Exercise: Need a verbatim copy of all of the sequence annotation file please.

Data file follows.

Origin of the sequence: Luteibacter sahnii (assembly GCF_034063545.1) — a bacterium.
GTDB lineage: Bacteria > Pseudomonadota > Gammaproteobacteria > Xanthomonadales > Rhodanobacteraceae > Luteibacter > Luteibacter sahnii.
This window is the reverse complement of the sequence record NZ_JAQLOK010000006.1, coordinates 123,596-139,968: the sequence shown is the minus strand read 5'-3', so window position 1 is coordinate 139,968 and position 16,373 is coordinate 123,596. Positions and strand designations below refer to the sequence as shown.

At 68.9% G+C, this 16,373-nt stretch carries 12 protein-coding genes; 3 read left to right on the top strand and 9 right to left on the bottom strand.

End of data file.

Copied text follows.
Origin of the sequence: Luteibacter sahnii (assembly GCF_034063545.1) — a bacterium.
GTDB lineage: Bacteria > Pseudomonadota > Gammaproteobacteria > Xanthomonadales > Rhodanobacteraceae > Luteibacter > Luteibacter sahnii.
This window is the reverse complement of the sequence record NZ_JAQLOK010000006.1, coordinates 123,596-139,968: the sequence shown is the minus strand read 5'-3', so window position 1 is coordinate 139,968 and position 16,373 is coordinate 123,596. Positions and strand designations below refer to the sequence as shown.

At 68.9% G+C, this 16,373-nt stretch carries 12 protein-coding genes; 3 read left to right on the top strand and 9 right to left on the bottom strand.